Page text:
She was raised in Pilón,
a small town in the province
of Oriente, Cuba.
Her mother died when she was a child.
Her father, Manuel Sánchez,
came from an affluent family
and became a medical doctor.
He also raised Celia, her brothers and sisters.
Unlike most doctors in Cuba at that time,
Dr. Manuel Sánchez treated
those who could not pay.
Many of these were the ones who the cut sugar cane.
His patients suffered from having bad teeth,
to tuberculosis, to malnutrition,
to gunshot or knife wounds, or the effects of alcoholism.
He also delivered the babies.
Celia became her father’s assistant.
She leaned the names, illnesses, and problems of all the patients.
She joined her father making house calls
on horseback riding into the mountains.
She made sure that on the day of the Kings holiday,
that every child had a present.
This became her mission,
and the people loved her.
She liked to read the fashion magazines,
and wore bright red lipstick.
Even after the Revolution triumphed
she wore high heels with her fatigues.
Her father taught Celia about Cuban history
He taught her to appreciate the beauty of the mountains.
He taught her how to do deep-sea fishing.
At night, on the beech, with her friends, she ate her catch of the day under the stars.
Where she lived, the rural guards had absolute power.
They could take whatever they wanted.
They raped women,
and resistance was met with torture or death.
Celia had supported political campaigns
aimed at making meaningful change.
These efforts failed,
Then, Celia found out about the July 26 Movement.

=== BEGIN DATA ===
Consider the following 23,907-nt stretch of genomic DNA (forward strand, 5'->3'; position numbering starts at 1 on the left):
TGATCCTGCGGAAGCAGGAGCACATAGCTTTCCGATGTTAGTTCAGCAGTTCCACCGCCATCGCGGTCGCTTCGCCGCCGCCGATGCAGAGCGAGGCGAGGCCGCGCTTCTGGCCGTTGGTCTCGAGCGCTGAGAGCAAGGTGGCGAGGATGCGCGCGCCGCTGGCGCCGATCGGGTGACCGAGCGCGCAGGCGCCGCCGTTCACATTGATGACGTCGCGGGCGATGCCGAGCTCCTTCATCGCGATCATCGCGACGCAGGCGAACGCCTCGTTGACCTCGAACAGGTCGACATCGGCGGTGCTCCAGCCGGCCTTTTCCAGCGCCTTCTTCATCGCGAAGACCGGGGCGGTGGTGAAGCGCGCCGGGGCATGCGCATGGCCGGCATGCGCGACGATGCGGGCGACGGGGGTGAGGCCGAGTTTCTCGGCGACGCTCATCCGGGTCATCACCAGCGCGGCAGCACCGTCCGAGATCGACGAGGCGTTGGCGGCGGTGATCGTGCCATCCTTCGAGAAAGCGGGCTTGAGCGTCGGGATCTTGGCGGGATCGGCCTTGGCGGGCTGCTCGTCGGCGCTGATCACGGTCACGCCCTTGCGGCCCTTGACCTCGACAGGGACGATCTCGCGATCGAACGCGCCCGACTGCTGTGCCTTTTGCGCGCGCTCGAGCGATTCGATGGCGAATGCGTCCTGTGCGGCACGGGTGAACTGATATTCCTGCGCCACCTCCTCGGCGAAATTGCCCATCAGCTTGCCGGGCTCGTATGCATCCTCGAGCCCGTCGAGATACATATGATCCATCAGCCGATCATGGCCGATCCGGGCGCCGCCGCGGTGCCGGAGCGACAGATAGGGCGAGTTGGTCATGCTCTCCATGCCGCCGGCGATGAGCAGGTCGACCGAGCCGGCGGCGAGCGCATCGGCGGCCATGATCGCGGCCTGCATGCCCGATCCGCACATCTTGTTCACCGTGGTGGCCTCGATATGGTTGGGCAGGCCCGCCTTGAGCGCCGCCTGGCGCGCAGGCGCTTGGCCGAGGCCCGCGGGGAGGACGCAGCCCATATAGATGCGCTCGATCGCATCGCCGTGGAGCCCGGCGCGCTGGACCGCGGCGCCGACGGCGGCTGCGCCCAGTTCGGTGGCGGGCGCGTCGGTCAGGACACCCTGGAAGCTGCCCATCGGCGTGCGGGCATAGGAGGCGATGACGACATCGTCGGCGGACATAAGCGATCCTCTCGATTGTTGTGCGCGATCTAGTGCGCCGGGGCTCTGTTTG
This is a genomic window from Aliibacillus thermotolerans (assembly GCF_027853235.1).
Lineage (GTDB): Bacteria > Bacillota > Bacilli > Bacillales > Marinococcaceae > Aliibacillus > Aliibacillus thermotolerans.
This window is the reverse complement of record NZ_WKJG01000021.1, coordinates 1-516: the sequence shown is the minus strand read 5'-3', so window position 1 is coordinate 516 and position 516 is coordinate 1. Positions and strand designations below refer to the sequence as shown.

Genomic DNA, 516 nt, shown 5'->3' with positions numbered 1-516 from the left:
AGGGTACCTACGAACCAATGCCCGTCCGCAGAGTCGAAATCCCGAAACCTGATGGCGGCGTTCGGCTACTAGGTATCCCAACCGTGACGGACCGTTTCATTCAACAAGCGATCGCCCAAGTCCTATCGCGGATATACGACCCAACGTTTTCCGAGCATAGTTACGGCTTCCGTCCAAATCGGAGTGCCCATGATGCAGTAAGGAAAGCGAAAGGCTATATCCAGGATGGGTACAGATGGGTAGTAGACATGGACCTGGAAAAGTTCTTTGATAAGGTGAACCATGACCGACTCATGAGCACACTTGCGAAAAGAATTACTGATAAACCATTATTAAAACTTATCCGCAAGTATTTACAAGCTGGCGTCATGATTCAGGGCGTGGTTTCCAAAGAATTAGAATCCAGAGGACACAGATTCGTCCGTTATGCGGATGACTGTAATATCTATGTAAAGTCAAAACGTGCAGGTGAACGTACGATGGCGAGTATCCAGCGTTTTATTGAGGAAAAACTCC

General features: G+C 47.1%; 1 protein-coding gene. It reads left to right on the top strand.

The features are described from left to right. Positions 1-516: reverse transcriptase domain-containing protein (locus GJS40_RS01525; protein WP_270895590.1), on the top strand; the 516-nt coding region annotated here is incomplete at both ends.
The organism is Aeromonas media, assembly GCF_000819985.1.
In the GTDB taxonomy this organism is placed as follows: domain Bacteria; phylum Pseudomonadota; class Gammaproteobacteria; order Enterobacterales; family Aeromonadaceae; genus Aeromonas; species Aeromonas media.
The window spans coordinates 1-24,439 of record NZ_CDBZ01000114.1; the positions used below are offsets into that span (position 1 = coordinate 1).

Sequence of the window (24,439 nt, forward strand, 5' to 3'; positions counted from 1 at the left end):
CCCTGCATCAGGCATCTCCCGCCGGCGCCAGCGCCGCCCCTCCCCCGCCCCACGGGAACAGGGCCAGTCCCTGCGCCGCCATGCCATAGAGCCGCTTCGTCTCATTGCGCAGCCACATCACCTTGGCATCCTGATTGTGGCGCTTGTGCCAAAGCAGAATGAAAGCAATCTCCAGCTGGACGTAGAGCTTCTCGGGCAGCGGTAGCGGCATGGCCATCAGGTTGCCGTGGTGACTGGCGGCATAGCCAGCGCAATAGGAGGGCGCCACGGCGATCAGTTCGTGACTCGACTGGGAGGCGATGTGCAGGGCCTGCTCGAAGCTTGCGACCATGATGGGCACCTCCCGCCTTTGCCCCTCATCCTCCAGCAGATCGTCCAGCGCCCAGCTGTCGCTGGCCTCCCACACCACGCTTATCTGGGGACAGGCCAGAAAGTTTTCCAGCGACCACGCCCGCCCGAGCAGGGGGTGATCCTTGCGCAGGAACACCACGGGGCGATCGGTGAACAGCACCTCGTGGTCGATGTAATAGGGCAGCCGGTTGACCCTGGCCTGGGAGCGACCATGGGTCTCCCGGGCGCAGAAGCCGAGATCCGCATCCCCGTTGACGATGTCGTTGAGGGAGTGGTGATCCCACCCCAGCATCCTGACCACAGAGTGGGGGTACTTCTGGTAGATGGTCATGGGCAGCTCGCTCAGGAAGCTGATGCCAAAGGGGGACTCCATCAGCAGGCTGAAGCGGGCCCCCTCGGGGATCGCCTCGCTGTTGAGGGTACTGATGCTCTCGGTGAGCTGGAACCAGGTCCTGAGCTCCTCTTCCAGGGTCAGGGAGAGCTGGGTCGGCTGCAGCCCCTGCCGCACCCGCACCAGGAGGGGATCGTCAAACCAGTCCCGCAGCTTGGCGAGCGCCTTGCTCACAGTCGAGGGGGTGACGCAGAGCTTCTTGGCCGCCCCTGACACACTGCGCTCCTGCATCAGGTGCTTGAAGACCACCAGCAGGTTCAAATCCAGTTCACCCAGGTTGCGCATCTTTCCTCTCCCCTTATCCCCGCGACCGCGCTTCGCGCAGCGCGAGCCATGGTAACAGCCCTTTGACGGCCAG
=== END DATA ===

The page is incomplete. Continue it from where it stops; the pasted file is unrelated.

She discovered that she needed to change
from being an independent woman,
into a disciplined revolutionary,
who strictly followed orders.
Initially her leader was Frank País.
But life in the city became increasingly dangerous
and government forces murdered País.
Sixty-thousand attended his funeral in Santiago.
These forces arrested Celia.
Her fate would have been almost certain torture and death.
But she saw an opportunity and escaped,
hiding in the cover of the marabu
Celia then joined Fidel and the revolutionaries in the Sierra Maestra.
She was a small woman,
but managed to march
for many miles each day in the mountains.
Then, she looked for the children who needed medical attention.
She spoke with the patents asking for their permission,
so revolutionary doctors could treat the young ones.
She also asked the revolutionary priests to preside over weddings.
The forces of repression had tremendous resources.
They used aircraft in a relentless effort
to find the revolutionaries.
But they failed.
Celia organized the construction of a small town in the mountains,
that served the needs of the revolution.
The town was hidden by a canopy of trees.
From this base, the revolution advanced.
Although the army of the people was outnumbered
and had fewer resources,
their spirit became more powerful
than those who were motivated by money.
One of her first acts as a leader of
the revolutionary Cuban government
was to airlift toys to the children of the Sierra.
She had not forgotten them.
When Cuba was attacked by mercenaries
supported by the United States at Playa Girón,
Celia played a prominent role
in defending the island.
She brought many of the campesinos
from the Sierra to Havana
where they learned skills
and improved their lives.
The women received new clothes,
makeup, and hairdos
at the beauty parlors.
Yes, this was a new day.
From the beginning Celia and the revolutionaries
understood the importance of health care and education.
Today, Cuba probably has more doctors and teachers
per capita than any other nation in the world.
We might consider that the United Nations
estimates that about 30,000 children die every day
due to preventable diseases.
Cuba has one of the lowest infant mortality rates in the world.
Celia Sánchez, along with Vilma Espin, and Haydee Santamaria
are examples of how women
have the potential to organize
to transform the world.
Today, more and more working people
see instability of the world.
Celia Sánchez taught us that we can work to build
a world where human needs are more important than profits.